This is a masterful performance by Meryl Streep in a film I found incredibly uncomfortable to watch at times. This film doesn’t pull punches. It will not turn anybody into a Tory and if anything there were reminders for me of exactly why her politics and mine are so far apart but it is the use of her hallucinating as a narrative device and talking to her dead husband, Dennis, which made me uncomfortable. Flashbacks are a traditional method of creating a narrative in films such as this but she is a woman who is still alive and the method used to create them is supposition and detracts from the excellent biopic. For once I agree with Cameron (words I never thought I would utter) it is too soon.
As a biopic this is a fine piece of work. The scenes of a young Margaret (Alexandra Roach) fighting against sexism and class prejudice are well played as are the scenes of her and young Dennis’s (Harry Lloyd) blossoming romance. There are moments in the Streep scenes where the resemblance to Thatcher is incredible. Some of the shots of her amongst a sea of men or sitting alone remind us just what she achieved by getting into power but how isolated she was against the old boys network. When she first arrives in parliament we are shown her going to the ladies restroom.It is deserted except for an iron and ironing board.
We are reminded through a mix of archive footage and recreated scenes of just what her time in power did although the long term effects of privatisation and other policies aren’t mentioned as there is a gap in the film between her leaving office and her hallucinating. The similarities between the early eighties and today are hammered home with riots, strikes and recession. The scenes where she orders the sinking of the Belgrano are chilling. This is no humanising film. However these scenes are based on fact. We know from contemporary accounts and memoirs that these things happened. The hallucinating is fantasy and that is where I feel the film falls down. This is a woman who is still alive. Who still attends social functions. I can see that the flashback technique was useful and maybe in 30 years it wouldn’t seem so odd. In fact as a device I think flashback is great. It works well in many films and there is no reason why it couldn’t have worked here.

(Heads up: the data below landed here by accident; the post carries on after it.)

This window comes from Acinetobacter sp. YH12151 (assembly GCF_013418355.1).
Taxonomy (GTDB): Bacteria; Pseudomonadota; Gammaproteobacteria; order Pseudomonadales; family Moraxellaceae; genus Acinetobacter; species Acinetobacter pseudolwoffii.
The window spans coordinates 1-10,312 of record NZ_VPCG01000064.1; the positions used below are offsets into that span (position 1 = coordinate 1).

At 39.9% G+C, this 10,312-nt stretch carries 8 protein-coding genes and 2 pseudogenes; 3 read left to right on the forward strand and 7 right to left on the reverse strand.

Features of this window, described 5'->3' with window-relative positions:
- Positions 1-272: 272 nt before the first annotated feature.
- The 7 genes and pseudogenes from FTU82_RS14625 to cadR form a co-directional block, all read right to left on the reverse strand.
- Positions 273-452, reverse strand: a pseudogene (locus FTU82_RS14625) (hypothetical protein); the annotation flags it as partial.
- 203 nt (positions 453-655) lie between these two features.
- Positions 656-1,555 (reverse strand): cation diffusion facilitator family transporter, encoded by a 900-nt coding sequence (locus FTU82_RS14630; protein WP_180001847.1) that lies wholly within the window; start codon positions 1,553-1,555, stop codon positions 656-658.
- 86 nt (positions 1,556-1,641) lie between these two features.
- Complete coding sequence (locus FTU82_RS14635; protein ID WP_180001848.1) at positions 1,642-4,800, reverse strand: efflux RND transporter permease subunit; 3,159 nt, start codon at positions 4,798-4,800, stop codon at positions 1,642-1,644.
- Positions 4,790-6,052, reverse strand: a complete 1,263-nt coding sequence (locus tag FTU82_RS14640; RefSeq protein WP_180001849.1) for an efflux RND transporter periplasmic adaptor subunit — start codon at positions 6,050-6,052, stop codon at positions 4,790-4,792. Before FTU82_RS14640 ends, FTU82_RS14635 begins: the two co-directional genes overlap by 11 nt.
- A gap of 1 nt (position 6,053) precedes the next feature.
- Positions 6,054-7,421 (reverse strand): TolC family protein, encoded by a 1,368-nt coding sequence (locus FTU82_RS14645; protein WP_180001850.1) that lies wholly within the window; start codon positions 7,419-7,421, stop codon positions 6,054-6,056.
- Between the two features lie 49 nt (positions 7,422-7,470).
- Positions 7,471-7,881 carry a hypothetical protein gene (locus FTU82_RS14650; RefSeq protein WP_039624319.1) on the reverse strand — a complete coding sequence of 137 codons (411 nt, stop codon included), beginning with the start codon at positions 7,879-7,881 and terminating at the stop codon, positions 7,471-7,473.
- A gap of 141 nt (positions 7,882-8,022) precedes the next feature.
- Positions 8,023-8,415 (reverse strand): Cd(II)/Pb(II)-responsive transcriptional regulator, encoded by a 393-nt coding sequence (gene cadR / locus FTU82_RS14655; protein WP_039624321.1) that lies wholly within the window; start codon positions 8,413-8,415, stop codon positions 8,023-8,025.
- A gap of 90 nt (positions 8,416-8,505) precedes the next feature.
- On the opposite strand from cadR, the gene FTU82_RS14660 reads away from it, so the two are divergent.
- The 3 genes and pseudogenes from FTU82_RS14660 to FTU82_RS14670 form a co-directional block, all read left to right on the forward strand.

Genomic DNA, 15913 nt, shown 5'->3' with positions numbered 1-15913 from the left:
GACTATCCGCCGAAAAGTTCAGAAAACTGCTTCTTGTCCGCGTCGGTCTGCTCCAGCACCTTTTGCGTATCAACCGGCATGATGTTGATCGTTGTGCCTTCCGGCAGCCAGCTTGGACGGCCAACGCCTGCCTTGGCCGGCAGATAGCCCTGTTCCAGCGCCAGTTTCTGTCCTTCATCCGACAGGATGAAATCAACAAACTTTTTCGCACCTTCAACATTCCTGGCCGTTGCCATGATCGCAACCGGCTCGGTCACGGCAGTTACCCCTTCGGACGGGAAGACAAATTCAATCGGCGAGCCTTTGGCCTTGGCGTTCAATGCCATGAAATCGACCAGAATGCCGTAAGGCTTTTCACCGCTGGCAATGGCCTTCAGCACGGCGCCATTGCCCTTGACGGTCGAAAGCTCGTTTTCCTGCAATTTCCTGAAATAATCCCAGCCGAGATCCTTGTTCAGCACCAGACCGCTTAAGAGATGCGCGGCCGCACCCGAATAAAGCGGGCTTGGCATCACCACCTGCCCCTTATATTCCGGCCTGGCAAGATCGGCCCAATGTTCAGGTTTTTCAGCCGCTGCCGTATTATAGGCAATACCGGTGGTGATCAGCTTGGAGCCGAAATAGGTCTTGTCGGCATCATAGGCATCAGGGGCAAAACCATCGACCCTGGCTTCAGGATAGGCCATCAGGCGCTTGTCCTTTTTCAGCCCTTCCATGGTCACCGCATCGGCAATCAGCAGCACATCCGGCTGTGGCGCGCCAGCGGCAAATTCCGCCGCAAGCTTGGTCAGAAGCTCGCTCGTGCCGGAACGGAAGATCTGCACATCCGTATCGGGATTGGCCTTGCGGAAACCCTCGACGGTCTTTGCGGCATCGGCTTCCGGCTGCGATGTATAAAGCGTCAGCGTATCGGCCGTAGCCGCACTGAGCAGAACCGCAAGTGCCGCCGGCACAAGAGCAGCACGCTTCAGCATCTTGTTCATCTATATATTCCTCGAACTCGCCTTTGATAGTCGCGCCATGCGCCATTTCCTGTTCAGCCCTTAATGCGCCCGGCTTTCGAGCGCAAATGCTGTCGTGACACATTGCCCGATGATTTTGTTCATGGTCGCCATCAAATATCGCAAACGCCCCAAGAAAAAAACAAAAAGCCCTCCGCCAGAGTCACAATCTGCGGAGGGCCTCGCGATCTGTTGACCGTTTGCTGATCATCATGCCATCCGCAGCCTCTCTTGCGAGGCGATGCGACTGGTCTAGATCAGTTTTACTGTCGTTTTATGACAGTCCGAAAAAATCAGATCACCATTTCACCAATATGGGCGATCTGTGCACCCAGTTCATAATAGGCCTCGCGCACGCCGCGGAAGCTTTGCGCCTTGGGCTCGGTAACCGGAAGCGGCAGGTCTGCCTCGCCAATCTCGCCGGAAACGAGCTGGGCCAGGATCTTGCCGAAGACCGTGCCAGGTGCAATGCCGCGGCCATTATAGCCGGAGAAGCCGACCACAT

Jim broadbent (Dennis) and Olivia Colman (Carol) give excellent supporting performances which highlight the difficulties of living with someone as single minded as Thatcher. When Carol is trying to help her aged mother but she asks for Mark repeatedly it is so sad.
If you want a depiction of ageing and dementia or Alzheimer’s watch Iris. That is amazing. If you want to see excellent acting from some of the finest actors in the world then this is brilliant but beware the hallucination scenes. If they’d stuck to the facts then this would have been a great film.